International Olympic Committee (IOC) officials are set to take part in a discussion on the Canadian city's potential bid for the 2026 Winter Olympics tomorrow.
The event will be held at the Calgary Chamber of Commerce, with Chamber members and the public attending.
The IOC will be represented by Olympic Games executive director Christophe Dubi and Hannah Burns, head of promotion, Olympic Games and Olympic candidatures.
Calgary 2026 chair Scott Hutcheson will also be present at the event which has been titled "A conversation with the International Olympic Committee".
The ticketed event has been sold out.
The Calgary Chamber have said the IOC officials will have an "open and transparent conversation with business leaders".
"Currently, Calgary is in the process of determining whether or not to bid for the 2026 Olympic and Paralympic Winter Games," the Chamber stated.
"While this process continues, this is your opportunity to get informed about the factors that impact the Olympic bidding process."
It has been reported that the IOC officials will deliver a short presentation before a moderated discussion is led by Calgary Chamber President and chief executive Sandip Lalli.
The discussion is expected to last for two hours in The Edison Building.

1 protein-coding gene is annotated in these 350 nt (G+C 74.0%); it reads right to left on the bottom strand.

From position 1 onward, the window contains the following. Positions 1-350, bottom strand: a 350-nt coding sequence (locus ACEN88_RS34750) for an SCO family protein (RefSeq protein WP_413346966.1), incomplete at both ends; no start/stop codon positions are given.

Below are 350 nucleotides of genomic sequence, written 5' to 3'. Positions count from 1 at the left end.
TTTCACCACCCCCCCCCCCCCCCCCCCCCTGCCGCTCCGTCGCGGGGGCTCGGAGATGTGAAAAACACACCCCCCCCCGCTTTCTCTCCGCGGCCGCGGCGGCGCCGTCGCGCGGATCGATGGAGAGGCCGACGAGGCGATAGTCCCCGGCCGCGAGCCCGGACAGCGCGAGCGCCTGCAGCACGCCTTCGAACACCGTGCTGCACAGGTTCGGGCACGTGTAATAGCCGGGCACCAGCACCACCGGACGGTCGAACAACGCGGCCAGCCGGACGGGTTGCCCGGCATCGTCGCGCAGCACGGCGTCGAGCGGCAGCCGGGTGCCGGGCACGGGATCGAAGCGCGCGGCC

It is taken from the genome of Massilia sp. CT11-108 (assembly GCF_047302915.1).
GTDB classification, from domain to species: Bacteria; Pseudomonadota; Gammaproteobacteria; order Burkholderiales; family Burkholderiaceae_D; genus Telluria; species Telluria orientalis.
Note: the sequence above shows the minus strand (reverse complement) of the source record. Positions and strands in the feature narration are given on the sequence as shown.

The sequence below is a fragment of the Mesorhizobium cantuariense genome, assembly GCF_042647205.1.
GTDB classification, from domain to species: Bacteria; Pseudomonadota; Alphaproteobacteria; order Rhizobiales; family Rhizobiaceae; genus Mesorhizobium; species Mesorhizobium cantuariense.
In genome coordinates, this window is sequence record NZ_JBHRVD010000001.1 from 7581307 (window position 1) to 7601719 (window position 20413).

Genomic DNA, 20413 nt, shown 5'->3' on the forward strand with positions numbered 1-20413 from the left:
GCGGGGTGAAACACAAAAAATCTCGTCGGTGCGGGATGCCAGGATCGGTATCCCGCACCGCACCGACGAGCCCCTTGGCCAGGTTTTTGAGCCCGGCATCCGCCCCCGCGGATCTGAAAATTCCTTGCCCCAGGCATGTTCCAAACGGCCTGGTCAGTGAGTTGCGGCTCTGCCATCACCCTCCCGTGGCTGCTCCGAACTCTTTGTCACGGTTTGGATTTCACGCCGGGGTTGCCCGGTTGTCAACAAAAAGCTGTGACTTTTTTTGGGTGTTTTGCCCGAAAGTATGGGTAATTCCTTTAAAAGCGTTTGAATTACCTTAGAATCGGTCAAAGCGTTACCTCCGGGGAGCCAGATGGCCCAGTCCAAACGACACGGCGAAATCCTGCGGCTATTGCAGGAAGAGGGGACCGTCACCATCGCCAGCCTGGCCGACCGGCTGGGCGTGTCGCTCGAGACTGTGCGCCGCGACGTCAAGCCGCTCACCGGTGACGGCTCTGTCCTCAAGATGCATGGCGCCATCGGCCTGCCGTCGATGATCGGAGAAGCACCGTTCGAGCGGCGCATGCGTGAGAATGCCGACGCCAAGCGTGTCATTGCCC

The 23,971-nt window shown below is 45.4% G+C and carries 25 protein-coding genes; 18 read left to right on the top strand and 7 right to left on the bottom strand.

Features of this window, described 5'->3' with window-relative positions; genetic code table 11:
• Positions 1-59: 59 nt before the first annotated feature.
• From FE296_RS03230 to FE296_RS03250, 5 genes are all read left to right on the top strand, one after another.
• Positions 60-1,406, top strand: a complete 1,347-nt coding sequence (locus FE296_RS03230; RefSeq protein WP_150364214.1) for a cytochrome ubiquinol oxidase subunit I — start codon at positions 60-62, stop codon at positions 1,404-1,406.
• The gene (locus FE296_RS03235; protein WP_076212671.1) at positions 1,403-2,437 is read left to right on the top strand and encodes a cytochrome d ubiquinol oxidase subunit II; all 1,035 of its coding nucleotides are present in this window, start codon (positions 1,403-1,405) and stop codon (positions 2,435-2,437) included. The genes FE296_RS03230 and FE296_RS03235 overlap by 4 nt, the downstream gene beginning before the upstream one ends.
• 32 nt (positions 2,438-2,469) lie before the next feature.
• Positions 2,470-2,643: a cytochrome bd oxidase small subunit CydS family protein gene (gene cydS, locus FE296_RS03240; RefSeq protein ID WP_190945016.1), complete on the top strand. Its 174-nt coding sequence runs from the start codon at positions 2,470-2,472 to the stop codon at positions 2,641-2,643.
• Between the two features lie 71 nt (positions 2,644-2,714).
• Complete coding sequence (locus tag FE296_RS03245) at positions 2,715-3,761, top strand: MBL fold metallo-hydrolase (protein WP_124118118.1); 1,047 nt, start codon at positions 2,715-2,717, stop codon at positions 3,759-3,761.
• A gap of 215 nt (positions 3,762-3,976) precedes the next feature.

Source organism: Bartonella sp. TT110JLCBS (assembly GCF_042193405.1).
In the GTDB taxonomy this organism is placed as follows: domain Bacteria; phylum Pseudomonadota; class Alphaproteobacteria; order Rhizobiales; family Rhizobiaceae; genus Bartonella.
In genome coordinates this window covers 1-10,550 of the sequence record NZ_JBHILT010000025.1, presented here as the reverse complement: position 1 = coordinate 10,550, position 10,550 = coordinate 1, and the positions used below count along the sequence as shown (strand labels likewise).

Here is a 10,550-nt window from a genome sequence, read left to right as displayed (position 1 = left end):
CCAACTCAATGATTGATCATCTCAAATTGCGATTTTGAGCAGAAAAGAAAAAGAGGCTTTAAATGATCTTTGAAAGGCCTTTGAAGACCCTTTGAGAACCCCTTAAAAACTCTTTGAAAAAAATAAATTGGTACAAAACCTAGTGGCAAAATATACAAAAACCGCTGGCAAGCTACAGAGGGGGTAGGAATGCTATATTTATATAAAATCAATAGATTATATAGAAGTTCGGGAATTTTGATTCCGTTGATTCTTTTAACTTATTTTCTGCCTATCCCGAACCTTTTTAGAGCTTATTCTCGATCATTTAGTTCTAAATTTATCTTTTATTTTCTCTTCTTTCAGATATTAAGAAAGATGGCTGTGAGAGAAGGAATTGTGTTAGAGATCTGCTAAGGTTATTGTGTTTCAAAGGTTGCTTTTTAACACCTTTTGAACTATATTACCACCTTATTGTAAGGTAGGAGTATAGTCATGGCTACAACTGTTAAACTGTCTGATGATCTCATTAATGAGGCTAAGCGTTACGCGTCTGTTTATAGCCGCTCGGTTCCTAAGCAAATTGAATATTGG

The event comes at a key time, with a plebiscite on Calgary's potential bid expected to take place in November this year.
Rival groups Yes Calgary 2026 and No Calgary Olympics have emerged in recent months with both sides likely to step up campaigning as the vote approaches.
The IOC will hope the public discussion will help to allay concerns of Calgary residents.
The city has already hosted the Winter Games, in 1988.
While IOC President Thomas Bach claimed he was "not concerned" by the state of the Winter Olympic and Paralympic Games bid race, other bids have already collapsed.
The most recent effort to fail was from Austrian city Graz, with a lack of support cited as the reason.
This was shortly after it was announced that a state-wide referendum would take place.
Graz was the second potential Austrian bid, emerging after a failed referendum in Innsbruck last year.
A bid from Sion in Switzerland was also ended in June after a failed vote.
Sweden's capital Stockholm, Erzurum in Turkey, Sapporo in Japan and a yet-to-be confirmed Italian city are also vying for the right to host the Games.
It is thought Sapporo are more interested in hosting the Games in 2030 while Stockholm currently lack support from the Swedish Government.
Italy have not named their preferred city yet and Erzurum is considered a risk for security reasons due to its relative proximity to the Syrian border.